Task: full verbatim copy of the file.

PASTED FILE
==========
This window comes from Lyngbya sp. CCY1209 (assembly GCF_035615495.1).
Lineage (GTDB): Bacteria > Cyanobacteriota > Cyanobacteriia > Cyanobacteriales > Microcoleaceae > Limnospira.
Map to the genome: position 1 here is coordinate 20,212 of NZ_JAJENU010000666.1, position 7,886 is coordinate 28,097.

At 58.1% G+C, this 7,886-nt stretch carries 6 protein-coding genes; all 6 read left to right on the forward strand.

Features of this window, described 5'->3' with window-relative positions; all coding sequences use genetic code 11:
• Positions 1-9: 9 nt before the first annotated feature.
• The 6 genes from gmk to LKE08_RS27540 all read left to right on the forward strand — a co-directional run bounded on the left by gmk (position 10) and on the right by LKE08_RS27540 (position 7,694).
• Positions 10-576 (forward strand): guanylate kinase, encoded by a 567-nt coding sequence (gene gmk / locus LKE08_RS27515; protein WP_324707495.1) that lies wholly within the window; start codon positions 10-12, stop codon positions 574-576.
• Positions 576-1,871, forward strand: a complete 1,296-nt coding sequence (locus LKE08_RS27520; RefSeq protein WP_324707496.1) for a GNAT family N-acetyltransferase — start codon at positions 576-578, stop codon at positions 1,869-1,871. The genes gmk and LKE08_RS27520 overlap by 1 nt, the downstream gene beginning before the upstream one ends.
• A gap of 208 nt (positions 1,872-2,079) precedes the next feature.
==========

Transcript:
This window comes from Lyngbya sp. CCY1209 (assembly GCF_035615495.1).
Lineage (GTDB): Bacteria > Cyanobacteriota > Cyanobacteriia > Cyanobacteriales > Microcoleaceae > Limnospira.
Map to the genome: position 1 here is coordinate 20,212 of NZ_JAJENU010000666.1, position 7,886 is coordinate 28,097.

At 58.1% G+C, this 7,886-nt stretch carries 6 protein-coding genes; all 6 read left to right on the forward strand.

Features of this window, described 5'->3' with window-relative positions; all coding sequences use genetic code 11:
• Positions 1-9: 9 nt before the first annotated feature.
• The 6 genes from gmk to LKE08_RS27540 all read left to right on the forward strand — a co-directional run bounded on the left by gmk (position 10) and on the right by LKE08_RS27540 (position 7,694).
• Positions 10-576 (forward strand): guanylate kinase, encoded by a 567-nt coding sequence (gene gmk / locus LKE08_RS27515; protein WP_324707495.1) that lies wholly within the window; start codon positions 10-12, stop codon positions 574-576.
• Positions 576-1,871, forward strand: a complete 1,296-nt coding sequence (locus LKE08_RS27520; RefSeq protein WP_324707496.1) for a GNAT family N-acetyltransferase — start codon at positions 576-578, stop codon at positions 1,869-1,871. The genes gmk and LKE08_RS27520 overlap by 1 nt, the downstream gene beginning before the upstream one ends.
• A gap of 208 nt (positions 1,872-2,079) precedes the next feature.